Hours after monster Typhoon Haiyan slammed into the Philippines, more than 100 people have been reported dead in the eastern Leyte province alone and, according to local authorities, many of the corpses were lying on the streets.
Deputy Director of Civil Aviation Authority of Philippines (CAAP) John Andrews has said more than 100 people have also been injured as the super-storm ripped through the province.
"We received a message from our station manager in Tacloban and his message stated that 100 plus dead lying in the streets with 100 plus injured. They were requesting medic operations, medical evacuation and relief," Andrews told a Manila television channel.
Messages from authorities in Tacloban are relayed to officials in Manila only every four hours through another airport in order to conserve radio batteries.
The eastern province shelters about 1.7 million people and was directly in the path of the tropical cyclone, locally known as Yolanda. Hundreds of houses have been destroyed by the floods and powerful winds. Leyte was one of the provinces which witnessed sustained winds of up to 315kmph.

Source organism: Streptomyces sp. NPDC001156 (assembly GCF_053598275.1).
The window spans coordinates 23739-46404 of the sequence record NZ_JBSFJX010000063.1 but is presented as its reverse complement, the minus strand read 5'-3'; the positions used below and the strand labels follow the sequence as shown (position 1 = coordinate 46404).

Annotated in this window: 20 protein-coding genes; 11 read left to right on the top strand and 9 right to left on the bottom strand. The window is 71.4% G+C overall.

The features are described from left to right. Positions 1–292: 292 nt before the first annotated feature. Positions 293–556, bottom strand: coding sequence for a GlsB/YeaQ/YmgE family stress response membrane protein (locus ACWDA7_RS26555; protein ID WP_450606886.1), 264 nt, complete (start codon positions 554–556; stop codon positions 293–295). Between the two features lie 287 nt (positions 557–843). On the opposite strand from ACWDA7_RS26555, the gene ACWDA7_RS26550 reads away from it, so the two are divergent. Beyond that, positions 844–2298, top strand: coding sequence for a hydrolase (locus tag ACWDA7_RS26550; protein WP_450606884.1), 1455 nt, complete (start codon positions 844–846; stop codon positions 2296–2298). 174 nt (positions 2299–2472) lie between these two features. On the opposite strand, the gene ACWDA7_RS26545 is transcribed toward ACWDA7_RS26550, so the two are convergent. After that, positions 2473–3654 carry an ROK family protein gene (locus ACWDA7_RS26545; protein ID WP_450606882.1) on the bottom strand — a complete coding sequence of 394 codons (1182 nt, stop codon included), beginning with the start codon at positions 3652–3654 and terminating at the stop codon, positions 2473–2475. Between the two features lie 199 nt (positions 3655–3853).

Echoing a similar message, Philippine lawmaker Rene Almendras said, "We are very concerned about the situation there. Our priority now is reaching as many people who need help as possible. Our focus is on rescue and relief operations."
Damages in other two island provinces of Samar and Bohol also could not be assessed immediately as the storm crippled the transportation and knocked out power supply.
The death toll is likely to rise sharply as many of the affected regions remain unreachable. Haiyan was probably the most powerful storm ever to hit the landmass.
"Yolanda brought massive damage and almost no houses were left standing. Many were reported killed and we are trying to get initial numbers so we don't get shocked by the increase," said Reynaldo Balido, spokesperson for the Philippines disaster relief agency.
The storm is expected to accelerate further over the South China Sea en route to Vietnam, where it is expected to cause more havoc.